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Navajo Nation extends some COVID-19 restrictions, ends lockdowns

Miss Navajo Nation Shaandiin P. Parrish puts on a white gown to help distribute food, water, and other supplies to Navajo families on May 27, 2020 in Huerfano on the Navajo Nation Reservation, New Mexico. (Photo by Sharon Chischilly/Getty Images)

WINDOW ROCK, Ariz. (AP) — The Navajo Nation is extending its closure of tribal government facilities and continuing its overnight curfews while ending weekend lockdowns imposed due to the coronavirus outbreak.

Tribal health officials reported 128 additional cases of COVID-19 and seven additional deaths, increasing the total number of cases to 5,661 with 259 deaths, as of Wednesday.

Tribal President Jonathan Nez on Wednesday signed an order extending the closure of Navajo Nation government offices and entities to July 5, officials said Wednesday night in a statement.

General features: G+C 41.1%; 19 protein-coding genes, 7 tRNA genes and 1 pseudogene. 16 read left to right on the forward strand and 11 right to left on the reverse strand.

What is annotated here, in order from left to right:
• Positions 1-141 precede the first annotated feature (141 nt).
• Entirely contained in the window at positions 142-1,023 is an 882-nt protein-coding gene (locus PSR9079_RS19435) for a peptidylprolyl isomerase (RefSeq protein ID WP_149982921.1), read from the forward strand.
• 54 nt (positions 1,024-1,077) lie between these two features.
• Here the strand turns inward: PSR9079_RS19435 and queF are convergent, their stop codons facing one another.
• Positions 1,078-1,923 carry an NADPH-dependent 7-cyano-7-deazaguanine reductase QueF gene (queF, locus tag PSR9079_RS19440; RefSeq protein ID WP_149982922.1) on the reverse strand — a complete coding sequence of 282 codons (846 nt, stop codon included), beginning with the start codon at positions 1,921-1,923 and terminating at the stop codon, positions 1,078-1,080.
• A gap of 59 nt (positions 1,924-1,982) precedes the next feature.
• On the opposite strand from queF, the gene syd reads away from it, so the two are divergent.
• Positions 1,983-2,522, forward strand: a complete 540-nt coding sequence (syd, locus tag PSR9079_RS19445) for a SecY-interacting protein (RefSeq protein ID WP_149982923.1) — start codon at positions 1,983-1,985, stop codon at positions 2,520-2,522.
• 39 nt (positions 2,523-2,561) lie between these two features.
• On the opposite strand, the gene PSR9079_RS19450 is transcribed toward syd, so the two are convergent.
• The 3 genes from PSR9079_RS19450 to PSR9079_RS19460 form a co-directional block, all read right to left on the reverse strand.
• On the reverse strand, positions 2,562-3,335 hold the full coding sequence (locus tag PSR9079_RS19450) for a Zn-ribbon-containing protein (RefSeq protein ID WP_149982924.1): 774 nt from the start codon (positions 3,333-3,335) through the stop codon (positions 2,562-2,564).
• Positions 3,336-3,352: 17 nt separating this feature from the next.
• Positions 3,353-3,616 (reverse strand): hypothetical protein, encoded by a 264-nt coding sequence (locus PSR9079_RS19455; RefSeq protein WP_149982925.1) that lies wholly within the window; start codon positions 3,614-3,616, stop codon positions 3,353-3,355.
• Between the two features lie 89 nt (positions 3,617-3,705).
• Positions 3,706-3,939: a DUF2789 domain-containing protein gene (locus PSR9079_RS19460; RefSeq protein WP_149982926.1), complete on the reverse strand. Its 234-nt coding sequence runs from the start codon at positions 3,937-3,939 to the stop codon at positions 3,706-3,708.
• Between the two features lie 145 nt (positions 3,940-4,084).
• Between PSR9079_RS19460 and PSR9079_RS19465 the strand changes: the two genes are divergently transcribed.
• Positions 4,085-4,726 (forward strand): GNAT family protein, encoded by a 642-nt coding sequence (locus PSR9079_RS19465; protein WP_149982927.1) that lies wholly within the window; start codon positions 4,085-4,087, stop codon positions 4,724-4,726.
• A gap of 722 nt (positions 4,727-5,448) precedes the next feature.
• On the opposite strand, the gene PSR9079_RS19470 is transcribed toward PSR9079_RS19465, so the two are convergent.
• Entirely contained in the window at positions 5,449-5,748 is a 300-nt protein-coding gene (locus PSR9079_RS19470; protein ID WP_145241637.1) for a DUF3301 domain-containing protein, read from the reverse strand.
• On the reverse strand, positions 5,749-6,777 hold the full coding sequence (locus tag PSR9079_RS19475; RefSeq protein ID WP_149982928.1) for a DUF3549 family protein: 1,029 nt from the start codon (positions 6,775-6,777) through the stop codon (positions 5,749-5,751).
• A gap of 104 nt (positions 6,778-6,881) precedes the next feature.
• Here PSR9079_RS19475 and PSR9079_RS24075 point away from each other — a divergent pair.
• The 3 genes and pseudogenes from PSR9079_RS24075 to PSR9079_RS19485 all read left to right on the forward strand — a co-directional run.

Also, a separate health emergency order will be issued to continue the daily curfew that runs from 8:00 p.m. to 5:00 a.m. and to pause the 57-hour weekend lockdowns imposed since April, officials said.

“The end of the 57-hour lockdown does not mean that we let our guards down because the virus is still within our communities,” Nez said.

The Navajo Nation reservation includes parts of northeastern Arizona, northwestern New Mexico and southeastern Utah.

For most people, the coronavirus causes mild or moderate symptoms such as fever and cough that clear up in two to three weeks. But for some — especially older adults and people with existing health problems — it can cause more severe illness, including pneumonia and death.

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